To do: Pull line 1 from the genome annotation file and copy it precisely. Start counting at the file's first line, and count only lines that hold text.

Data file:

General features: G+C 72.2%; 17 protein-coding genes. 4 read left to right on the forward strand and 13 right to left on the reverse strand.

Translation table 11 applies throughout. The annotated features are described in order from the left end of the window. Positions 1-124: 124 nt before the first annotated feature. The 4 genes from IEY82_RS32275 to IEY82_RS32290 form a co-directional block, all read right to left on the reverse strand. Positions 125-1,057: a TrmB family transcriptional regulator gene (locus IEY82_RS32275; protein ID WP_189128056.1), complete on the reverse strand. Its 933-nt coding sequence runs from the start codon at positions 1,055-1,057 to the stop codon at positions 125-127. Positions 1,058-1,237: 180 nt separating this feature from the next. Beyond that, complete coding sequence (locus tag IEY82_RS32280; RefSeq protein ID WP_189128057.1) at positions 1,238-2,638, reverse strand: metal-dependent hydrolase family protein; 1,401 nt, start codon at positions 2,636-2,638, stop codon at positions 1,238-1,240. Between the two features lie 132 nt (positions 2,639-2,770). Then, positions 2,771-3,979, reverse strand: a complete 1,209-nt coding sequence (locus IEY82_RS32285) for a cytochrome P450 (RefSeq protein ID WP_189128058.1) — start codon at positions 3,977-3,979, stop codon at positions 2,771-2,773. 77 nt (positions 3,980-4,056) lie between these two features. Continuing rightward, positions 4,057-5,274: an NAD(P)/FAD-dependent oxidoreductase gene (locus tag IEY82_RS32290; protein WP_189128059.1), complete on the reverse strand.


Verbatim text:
General features: G+C 72.2%; 17 protein-coding genes. 4 read left to right on the forward strand and 13 right to left on the reverse strand.